HARTFORD, Conn. (AP) -- The treasurers of Connecticut and Massachusetts are among officials nationwide who are reviewing public pension investments in response to the fatal shootings of 20 children and six adults in a Connecticut elementary school last week.
Massachusetts Treasurer Steve Grossman has directed the state pension fund to review any investments in gun, ammunition and other companies.
Grossman stopped short of calling for divestment in gun companies. He said it's the duty of the $51 billion fund to maximize investment returns for retirees, but he said the violence in Newtown, where the gunman also killed his mother and himself, should force policymakers at all levels to make changes.
He said Wednesday he was motivated by "the physical, emotional and moral outrage, the collective shudder, the outpouring of emotion and anger and frustration" that immediately followed the killings at Sandy Hook Elementary School.
Connecticut Treasurer Denise Nappier said she's reviewing investments in gun-related businesses including manufacturers and distributors, including indirect investment through the supply chain. She said she joins the nation "in mourning the tragic deaths" and has considered what can be done to avoid another "such senseless tragedy."
"My interest is ensuring that any company in which Connecticut pension funds are invested conducts its business consistent with our standards for responsible corporate citizenship — which includes considerations of public safety and the well-being of our children," she said in a statement. "Ultimately, our interests are best protected when companies are good actors and can sustain our shareholder value over the long haul."
Elected officials and others elsewhere are speaking about a tipping point in fundamental change coming to federal and state gun laws following the Newtown school killings, and treasurers who control hundreds of billions of dollars of pension funds are weighing in.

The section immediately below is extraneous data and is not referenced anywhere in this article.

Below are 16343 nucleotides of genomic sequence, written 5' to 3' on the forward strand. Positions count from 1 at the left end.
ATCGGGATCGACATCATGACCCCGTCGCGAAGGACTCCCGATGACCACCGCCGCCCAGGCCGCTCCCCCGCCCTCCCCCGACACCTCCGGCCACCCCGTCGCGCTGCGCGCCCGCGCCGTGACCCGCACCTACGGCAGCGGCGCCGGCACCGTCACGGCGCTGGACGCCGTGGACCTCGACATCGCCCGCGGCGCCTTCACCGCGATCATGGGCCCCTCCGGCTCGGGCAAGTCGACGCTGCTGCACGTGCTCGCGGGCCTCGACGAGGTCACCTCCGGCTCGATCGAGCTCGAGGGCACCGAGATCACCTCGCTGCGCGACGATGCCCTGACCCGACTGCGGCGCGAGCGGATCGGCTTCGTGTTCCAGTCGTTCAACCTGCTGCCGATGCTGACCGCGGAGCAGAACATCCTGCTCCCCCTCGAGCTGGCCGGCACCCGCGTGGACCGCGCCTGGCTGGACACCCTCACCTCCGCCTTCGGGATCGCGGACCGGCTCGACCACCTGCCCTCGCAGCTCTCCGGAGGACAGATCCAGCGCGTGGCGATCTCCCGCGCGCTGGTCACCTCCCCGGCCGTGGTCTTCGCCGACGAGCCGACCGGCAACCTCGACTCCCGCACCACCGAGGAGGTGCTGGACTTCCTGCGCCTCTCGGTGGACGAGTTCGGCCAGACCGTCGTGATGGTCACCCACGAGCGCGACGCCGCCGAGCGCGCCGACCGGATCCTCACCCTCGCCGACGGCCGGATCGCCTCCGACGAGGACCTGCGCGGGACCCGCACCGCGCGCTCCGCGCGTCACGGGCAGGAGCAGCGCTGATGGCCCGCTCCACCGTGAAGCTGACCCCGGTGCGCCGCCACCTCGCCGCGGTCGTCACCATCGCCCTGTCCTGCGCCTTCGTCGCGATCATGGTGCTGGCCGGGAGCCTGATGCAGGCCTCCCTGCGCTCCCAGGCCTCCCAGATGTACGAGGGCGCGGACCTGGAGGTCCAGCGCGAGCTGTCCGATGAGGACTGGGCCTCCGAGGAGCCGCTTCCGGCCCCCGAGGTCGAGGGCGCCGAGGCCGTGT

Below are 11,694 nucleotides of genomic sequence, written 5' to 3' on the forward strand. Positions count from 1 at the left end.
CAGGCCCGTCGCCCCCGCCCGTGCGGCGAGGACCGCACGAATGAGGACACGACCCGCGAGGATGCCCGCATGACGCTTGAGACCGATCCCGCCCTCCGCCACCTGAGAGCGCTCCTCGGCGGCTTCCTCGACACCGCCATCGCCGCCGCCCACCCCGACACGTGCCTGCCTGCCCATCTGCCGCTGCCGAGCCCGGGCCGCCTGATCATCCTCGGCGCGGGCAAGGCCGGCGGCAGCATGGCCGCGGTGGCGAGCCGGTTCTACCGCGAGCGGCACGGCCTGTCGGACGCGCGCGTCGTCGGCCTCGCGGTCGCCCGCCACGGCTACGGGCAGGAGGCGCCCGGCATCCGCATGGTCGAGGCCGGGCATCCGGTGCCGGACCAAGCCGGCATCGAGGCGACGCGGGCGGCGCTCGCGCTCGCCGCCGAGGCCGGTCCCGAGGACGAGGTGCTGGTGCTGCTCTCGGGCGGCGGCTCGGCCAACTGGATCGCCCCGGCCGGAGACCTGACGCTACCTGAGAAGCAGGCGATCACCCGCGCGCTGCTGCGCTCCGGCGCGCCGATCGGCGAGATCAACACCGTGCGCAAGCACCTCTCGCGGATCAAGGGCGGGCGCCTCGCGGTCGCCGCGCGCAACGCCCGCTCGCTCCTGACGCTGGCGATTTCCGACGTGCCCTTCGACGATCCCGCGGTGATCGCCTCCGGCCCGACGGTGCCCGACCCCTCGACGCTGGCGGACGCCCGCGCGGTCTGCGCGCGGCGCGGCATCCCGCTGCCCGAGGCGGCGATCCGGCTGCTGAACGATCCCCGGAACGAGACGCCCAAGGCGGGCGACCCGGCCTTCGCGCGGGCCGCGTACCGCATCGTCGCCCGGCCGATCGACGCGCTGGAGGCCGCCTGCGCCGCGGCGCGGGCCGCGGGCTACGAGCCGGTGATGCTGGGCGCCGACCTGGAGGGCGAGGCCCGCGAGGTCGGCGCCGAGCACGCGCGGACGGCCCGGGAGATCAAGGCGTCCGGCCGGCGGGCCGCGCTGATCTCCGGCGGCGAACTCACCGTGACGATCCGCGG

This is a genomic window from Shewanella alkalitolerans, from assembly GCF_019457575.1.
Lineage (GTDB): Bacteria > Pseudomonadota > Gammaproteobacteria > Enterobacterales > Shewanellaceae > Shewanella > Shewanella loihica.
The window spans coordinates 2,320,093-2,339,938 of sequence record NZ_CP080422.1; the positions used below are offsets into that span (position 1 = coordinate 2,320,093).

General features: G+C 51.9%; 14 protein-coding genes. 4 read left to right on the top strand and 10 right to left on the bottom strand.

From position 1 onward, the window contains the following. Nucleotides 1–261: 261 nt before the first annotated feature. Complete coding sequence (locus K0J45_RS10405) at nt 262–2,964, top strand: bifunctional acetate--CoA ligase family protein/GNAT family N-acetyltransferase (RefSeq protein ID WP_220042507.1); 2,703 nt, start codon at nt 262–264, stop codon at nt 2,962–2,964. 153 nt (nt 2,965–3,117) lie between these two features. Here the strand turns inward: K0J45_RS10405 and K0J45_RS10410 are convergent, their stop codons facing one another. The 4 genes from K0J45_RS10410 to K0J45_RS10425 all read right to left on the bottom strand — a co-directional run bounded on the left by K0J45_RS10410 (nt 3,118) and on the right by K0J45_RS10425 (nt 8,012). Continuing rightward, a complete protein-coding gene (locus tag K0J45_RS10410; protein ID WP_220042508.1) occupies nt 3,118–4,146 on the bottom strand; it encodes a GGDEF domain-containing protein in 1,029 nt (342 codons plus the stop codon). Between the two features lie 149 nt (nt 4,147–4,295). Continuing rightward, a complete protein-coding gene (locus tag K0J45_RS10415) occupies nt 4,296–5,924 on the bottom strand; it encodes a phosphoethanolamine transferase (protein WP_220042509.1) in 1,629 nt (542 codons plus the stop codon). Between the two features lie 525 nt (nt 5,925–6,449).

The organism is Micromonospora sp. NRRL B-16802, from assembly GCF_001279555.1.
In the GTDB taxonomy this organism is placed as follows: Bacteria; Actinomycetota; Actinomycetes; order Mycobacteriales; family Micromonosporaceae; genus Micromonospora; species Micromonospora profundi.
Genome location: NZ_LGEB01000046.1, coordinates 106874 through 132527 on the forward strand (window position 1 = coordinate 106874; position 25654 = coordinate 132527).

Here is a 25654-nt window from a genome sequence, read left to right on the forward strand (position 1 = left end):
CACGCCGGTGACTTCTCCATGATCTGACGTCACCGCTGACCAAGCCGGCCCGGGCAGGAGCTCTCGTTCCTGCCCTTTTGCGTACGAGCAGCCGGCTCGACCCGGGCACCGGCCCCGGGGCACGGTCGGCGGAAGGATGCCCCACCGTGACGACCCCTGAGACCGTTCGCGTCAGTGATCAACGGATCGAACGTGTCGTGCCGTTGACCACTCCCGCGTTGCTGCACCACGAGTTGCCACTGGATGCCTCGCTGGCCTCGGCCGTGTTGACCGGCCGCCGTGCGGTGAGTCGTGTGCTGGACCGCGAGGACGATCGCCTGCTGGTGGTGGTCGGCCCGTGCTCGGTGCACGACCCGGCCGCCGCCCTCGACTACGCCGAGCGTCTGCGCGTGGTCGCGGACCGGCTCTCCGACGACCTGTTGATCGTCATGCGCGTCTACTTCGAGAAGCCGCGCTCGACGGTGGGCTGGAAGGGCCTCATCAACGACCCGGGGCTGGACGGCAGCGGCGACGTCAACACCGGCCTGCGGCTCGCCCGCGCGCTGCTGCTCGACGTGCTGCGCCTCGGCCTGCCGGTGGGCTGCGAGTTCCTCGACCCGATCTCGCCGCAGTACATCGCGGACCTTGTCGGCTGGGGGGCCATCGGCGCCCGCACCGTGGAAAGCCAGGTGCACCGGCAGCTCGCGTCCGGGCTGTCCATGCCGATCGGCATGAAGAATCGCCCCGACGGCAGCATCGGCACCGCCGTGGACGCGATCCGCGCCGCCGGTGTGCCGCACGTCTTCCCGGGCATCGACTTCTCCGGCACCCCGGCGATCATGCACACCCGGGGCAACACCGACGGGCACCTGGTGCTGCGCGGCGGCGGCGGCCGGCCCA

The California State Teachers' Retirement system, the nation's largest teachers' pension fund, is reviewing whether its investments comply with the fund's social and ethical standards. CalSTRS was found this week to have invested $600 million in private equity group Cerberus Capital Management, which said it will sell its controlling stake in Freedom Group International. Freedom Group makes the weapons believed to have been used in Friday's massacre.
Grossman said: "I reached out to my colleagues that it is essential we review all our holdings of what we own relative to guns, weapons, ammunition, manufacturing and distribution because they will be a strong issue for months to come."
The first step in Massachusetts will be to assemble an inventory of the pension fund's 9,000 companies, he said. Beyond that, his office will look at what gun manufactures make such as automatic weapons or guns used for legitimate purposes such as hunting.
Grossman said he will not tell the legislature what policy to pursue but will use the information to educate the public.
His objective is to force changes such as tighter gun laws, waiting lists that make it harder to buy guns, assault weapon bans and registries that prevent those with mental illness or instability from owning guns.
Ultimately, his goal is to force certain gun manufacturers "to get out of the business, to be a pariah," Grossman said. That "the investment community has made a decision not to do business with you is a pretty powerful statement."
Freedom Group says it's the "premier U.S. provider of firearms, ammunition and related products to a diverse set of global customers and markets." It says it develops, manufactures and markets guns and ammunition of "the highest quality."